Since cycling season is upon us, I’ve been out a few times the past couple of weeks and have thoroughly enjoyed breathing in the fresh air and cruising down the open road. But what I had forgotten about during the long winter months indoors quickly became apparent only a few yards into my latest trek: I desperately need a new bike.
My current bike is nearly 18 years old and, frankly, it’s time for it to head to that big bicycle rack in the sky. In addition to being not-at-all cool looking (it’s a clunky mountain bike in a dark purple shade reminiscent of a bruise), only half of the gears work and I’ve replaced more tubes and tires than I care to count. Doing the walk of shame a mile from home with the incessant thwump-thwhump-thwhump of a flat tire announcing your presence to anyone within earshot is fairly embarrassing and not something this 42-year-old cares to experience again.
But as soon as I decided to get a new bike, I just as quickly realized I have no idea what kind to get. For being such a simple machine, the bike has really evolved a lot in the last few decades. So I did what any self-respecting person does and hit up Google for some advice. There’s a lot of good information out there, but this 2-part piece called “How to buy a bike” by Jim Langley, a bicycle aficionado, is quite thorough.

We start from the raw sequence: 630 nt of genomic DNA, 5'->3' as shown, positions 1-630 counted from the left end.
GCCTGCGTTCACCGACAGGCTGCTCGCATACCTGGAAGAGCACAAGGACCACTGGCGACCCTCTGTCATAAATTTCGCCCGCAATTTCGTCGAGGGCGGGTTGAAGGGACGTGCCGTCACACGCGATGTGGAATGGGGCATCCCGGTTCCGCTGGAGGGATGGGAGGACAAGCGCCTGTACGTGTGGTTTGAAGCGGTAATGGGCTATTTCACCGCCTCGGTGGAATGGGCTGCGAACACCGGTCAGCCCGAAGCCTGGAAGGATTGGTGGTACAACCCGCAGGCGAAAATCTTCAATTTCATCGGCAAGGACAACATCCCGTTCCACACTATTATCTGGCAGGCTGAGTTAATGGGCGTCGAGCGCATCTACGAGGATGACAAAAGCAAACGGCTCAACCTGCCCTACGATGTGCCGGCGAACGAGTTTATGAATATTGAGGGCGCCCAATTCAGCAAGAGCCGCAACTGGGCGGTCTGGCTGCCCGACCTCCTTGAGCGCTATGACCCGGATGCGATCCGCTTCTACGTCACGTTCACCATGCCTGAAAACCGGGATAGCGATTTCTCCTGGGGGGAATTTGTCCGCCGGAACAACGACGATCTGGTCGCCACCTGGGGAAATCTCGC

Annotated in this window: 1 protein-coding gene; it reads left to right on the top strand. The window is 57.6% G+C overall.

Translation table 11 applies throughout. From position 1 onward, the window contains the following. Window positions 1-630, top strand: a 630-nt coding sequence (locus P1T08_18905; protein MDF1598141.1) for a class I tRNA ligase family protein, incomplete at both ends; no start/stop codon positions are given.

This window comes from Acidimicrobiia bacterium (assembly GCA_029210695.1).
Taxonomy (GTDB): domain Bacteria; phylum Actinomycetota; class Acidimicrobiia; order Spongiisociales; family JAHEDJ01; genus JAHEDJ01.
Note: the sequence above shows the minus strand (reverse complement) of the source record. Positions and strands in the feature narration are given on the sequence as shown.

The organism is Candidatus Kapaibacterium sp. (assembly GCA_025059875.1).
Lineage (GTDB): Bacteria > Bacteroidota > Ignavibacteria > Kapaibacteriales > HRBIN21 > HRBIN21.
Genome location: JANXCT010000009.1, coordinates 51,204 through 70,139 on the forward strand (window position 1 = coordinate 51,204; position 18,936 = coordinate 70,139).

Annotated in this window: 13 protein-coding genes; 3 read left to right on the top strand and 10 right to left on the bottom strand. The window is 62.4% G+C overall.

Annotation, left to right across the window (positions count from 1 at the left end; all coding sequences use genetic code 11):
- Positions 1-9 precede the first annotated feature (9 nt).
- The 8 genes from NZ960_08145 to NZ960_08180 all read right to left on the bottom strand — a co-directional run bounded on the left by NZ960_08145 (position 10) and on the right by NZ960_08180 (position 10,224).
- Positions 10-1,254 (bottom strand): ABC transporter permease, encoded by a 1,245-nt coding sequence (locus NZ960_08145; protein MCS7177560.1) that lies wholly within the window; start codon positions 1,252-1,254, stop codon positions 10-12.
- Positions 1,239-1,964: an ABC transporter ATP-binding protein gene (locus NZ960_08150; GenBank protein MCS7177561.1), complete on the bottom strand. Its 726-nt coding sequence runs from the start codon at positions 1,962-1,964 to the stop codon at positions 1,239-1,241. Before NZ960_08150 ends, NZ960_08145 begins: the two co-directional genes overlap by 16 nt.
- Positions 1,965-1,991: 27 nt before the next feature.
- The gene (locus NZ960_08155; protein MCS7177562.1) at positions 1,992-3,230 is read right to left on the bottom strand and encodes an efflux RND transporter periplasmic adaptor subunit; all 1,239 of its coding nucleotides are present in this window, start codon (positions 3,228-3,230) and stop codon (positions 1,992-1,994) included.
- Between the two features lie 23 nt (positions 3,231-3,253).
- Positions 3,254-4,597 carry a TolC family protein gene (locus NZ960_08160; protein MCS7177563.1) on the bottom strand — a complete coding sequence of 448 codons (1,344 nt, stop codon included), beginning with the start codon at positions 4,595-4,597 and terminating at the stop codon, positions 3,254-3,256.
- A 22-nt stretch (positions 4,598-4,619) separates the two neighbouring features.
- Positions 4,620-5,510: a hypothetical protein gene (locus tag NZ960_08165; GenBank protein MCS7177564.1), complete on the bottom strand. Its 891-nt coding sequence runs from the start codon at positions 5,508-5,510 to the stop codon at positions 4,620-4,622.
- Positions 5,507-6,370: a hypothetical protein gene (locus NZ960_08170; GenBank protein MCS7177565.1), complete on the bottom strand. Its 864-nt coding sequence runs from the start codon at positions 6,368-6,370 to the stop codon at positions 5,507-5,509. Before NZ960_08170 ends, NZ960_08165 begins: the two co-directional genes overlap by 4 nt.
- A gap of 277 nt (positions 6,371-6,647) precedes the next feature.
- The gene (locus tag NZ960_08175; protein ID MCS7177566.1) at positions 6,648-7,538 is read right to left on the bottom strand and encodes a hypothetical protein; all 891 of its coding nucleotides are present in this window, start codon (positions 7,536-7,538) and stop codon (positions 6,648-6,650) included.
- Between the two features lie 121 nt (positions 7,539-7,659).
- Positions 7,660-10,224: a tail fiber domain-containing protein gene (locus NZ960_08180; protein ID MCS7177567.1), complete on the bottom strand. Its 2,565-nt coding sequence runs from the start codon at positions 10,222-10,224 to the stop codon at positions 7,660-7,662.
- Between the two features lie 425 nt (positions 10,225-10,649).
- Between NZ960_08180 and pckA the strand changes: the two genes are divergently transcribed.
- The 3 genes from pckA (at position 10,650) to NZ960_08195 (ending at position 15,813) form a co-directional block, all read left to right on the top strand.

To get you thinking, he asks: Why do you want a new bike? What kind of person are you? What kind of riding do you want to do? Lastly, how much do you want to spend?
To summarize, I want a new bike for riding around town and paved bike trails with the kids and as an alternative to my running routine. I don’t need the latest and greatest technical features, just something reliable and well made, and I’d like to spend $500 or less, knowing that it’ll last me at least another 10 or so years. I also know that I don’t want another mountain bike, nor do I plan to race, so a hybrid of the two seems to make the most sense.
The next step is to visit a couple bike shops to see what’s available and take a few bikes for a spin. Fortunately, there are quite a few bike shops to assist me in this process. While we have a couple of big box sporting goods stores in the area as well, I like the idea of patronizing a locally-owned establishment. I think it’s important to support small businesses, and I feel like I’ll get more personalized attention, something that’s important both now and down the road, as it were, when I need service or repairs.
I’ll keep you posted on my progress. And if you have any suggestions as to where to shop or specific models or brands you favor, let me know.